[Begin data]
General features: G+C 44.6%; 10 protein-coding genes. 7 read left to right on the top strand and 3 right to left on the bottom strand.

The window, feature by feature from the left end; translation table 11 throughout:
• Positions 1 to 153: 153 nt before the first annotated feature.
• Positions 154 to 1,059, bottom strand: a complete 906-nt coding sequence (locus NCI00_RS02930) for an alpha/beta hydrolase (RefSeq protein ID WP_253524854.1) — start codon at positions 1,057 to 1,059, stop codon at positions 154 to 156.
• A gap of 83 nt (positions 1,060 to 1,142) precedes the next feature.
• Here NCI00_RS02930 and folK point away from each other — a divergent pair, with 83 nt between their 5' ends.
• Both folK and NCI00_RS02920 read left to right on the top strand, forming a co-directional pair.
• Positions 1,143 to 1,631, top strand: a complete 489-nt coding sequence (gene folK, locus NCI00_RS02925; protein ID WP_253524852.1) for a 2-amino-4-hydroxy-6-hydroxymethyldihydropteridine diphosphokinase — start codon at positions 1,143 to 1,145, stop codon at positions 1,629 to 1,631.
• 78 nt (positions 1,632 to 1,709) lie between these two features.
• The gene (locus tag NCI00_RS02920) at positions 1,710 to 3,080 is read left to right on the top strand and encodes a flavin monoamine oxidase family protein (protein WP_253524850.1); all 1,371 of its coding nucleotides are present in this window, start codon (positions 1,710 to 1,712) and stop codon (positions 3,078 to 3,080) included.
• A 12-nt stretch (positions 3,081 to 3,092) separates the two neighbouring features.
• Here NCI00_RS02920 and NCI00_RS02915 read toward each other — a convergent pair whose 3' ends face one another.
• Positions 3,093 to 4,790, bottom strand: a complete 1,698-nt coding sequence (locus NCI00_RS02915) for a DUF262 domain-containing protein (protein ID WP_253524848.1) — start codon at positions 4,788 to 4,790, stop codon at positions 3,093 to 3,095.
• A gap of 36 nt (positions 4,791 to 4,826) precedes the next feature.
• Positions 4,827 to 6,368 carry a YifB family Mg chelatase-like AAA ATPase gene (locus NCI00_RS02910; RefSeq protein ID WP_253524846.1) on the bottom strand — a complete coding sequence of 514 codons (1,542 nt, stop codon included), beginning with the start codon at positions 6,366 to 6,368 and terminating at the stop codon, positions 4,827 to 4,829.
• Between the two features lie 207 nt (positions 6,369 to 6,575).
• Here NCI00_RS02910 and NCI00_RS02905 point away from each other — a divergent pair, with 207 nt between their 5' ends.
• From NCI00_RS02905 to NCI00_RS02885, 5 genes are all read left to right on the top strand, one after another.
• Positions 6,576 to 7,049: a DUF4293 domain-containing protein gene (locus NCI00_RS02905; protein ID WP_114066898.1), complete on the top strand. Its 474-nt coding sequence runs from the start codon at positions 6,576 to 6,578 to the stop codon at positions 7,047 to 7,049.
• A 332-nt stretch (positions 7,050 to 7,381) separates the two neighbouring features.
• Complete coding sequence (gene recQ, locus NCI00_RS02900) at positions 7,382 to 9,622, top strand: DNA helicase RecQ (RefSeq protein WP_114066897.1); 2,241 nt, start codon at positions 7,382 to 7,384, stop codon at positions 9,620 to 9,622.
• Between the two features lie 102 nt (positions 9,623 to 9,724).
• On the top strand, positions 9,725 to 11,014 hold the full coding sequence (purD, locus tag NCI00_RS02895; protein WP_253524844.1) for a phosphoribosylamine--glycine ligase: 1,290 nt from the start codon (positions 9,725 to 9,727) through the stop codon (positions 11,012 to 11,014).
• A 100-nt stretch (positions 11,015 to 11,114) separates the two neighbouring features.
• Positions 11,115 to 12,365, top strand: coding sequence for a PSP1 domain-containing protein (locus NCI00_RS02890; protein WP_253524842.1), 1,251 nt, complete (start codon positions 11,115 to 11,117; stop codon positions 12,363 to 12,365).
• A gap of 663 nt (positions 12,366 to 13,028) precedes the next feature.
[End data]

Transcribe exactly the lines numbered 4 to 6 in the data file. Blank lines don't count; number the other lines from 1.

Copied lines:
• Positions 154 to 1,059, bottom strand: a complete 906-nt coding sequence (locus NCI00_RS02930) for an alpha/beta hydrolase (RefSeq protein ID WP_253524854.1) — start codon at positions 1,057 to 1,059, stop codon at positions 154 to 156.
• A gap of 83 nt (positions 1,060 to 1,142) precedes the next feature.
• Here NCI00_RS02930 and folK point away from each other — a divergent pair, with 83 nt between their 5' ends.